The decision of whom to invite to a meeting is often a function of culture and custom. However, for Steve Jobs, known for running great meetings, it was about “quality thinking.” A smart attendee list equated to productivity. Productivity equates to dollars.
LESSONS FROM THE ARTICLE . . .
In his article “What I Learned About Great Meetings from Steve Jobs,” written for Entrepreneur in April, 2012, author Ken Segall discusses Steve Jobs’s practice of “keeping meetings small and made up of smart people.”
For Jobs, the premise was basic – “Everyone in the room should be there for a reason . . . Either you’re critical to the meeting or you’re not. It’s nothing personal, just business.” Small and simple were assets that lead to higher quality work. They are foundational for getting to clarity, creativity and competitive advantage, in morale and productivity.
LESSONS FOR THE LAW FIRM . . .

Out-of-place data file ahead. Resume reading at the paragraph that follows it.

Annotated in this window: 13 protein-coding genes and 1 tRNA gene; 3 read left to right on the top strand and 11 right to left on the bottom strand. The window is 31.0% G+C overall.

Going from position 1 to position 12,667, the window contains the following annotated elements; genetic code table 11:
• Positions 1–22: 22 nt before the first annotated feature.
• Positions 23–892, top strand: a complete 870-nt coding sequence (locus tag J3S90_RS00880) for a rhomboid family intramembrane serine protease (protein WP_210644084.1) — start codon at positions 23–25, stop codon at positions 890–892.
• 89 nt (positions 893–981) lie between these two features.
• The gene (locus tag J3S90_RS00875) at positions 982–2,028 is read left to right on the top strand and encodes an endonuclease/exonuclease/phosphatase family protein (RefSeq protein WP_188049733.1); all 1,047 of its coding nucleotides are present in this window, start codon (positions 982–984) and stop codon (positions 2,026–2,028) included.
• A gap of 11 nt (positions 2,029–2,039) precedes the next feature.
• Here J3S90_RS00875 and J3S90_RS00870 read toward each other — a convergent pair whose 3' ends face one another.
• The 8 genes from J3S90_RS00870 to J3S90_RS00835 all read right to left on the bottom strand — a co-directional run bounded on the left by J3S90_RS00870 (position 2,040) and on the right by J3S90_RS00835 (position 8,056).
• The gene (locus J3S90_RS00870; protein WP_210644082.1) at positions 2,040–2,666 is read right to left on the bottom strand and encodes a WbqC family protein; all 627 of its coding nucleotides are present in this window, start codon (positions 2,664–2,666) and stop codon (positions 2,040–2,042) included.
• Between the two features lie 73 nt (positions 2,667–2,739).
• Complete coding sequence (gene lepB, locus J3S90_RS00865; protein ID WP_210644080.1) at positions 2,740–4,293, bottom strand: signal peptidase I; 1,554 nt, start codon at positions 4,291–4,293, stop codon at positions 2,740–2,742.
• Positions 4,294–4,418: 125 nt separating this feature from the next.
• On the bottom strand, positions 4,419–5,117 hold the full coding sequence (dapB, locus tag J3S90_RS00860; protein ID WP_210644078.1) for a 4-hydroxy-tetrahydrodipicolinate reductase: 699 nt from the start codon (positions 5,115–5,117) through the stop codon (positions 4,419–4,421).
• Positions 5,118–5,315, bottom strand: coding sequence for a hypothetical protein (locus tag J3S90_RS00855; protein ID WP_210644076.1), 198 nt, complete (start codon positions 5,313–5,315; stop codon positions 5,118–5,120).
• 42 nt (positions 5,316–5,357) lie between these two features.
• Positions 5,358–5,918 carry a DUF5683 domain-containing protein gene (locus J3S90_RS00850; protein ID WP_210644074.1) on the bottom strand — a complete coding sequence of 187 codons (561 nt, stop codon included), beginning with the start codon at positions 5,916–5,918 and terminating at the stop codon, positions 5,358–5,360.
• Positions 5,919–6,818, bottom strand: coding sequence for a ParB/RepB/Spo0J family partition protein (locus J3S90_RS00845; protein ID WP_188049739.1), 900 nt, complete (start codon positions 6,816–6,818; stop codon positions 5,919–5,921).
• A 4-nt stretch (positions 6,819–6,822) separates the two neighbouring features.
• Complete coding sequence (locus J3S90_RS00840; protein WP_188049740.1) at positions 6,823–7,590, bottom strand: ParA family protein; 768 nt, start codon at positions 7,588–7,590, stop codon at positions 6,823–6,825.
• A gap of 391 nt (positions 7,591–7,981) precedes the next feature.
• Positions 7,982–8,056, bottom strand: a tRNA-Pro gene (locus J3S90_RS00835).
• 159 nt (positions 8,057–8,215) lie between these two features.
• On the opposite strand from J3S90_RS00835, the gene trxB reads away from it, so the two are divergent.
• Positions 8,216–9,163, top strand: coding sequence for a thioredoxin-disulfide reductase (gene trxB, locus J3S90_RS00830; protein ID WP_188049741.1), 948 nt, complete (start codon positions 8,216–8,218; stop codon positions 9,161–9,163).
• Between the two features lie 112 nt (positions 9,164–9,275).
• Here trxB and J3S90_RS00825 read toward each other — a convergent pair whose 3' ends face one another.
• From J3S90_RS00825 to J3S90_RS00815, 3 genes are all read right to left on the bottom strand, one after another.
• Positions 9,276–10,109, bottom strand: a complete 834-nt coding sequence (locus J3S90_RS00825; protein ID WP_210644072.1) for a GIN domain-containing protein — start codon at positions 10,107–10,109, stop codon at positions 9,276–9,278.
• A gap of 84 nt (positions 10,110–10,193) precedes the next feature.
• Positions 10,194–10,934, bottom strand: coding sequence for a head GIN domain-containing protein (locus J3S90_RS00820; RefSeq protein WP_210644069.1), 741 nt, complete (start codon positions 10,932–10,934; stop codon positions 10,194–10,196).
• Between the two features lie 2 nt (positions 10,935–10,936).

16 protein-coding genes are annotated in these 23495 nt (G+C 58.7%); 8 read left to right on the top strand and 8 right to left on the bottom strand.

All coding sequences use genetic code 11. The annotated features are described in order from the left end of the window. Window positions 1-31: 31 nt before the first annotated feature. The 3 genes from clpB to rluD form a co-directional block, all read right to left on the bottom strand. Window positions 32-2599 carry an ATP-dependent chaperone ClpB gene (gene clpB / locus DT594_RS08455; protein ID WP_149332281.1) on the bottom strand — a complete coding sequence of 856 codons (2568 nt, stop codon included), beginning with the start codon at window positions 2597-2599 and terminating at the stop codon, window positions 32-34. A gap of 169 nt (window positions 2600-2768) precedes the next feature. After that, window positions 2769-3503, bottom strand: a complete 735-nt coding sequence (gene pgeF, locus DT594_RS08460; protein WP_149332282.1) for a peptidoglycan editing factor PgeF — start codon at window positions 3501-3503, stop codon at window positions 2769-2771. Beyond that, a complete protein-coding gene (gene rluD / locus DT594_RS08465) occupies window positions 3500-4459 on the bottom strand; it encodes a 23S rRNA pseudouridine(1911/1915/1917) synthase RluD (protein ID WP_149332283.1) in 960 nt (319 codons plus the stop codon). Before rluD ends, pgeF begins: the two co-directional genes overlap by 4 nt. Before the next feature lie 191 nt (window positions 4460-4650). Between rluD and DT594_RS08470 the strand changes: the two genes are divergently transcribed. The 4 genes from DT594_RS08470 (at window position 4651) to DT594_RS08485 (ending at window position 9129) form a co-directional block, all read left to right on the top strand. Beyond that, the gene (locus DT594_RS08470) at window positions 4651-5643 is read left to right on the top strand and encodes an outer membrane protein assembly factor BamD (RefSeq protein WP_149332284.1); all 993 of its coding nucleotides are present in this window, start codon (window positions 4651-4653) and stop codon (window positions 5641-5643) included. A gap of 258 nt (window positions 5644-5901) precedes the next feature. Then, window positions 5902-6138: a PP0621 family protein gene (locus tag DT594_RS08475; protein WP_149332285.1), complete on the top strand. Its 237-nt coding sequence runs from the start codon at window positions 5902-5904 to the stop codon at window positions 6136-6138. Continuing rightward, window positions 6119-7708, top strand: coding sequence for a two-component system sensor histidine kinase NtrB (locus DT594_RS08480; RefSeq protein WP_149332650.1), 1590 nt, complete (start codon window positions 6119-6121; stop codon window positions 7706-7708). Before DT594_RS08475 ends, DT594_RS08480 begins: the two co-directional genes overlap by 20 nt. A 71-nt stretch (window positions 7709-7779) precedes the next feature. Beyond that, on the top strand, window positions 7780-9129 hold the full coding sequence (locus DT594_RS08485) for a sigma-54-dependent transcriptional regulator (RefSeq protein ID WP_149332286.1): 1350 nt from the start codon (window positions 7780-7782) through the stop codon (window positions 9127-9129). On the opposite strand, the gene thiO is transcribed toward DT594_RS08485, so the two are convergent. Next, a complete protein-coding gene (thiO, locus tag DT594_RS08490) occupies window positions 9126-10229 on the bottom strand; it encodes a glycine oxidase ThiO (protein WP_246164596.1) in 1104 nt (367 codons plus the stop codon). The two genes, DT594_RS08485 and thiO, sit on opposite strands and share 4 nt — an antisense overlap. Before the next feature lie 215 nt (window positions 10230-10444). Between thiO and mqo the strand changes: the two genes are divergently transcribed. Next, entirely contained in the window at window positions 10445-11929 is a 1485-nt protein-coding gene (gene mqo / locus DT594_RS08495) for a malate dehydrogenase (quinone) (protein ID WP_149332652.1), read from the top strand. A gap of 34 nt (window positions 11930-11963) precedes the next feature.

The principles we apply when preparing for a beauty contest or prospective client meeting are applicable to internal meetings. There is value and utility in keeping them lean and mean, following the basic construct that focused teams produce great results.
So, if you are looking to reinvent your meetings and kick start something new, here are three recommendations:
- √ Reconsider regularly scheduled meetings. Hold meetings when only a meeting will do
- √ Include only those who are essential and insist on participation
- √ Set a limited, focused agenda with a designated, hard stop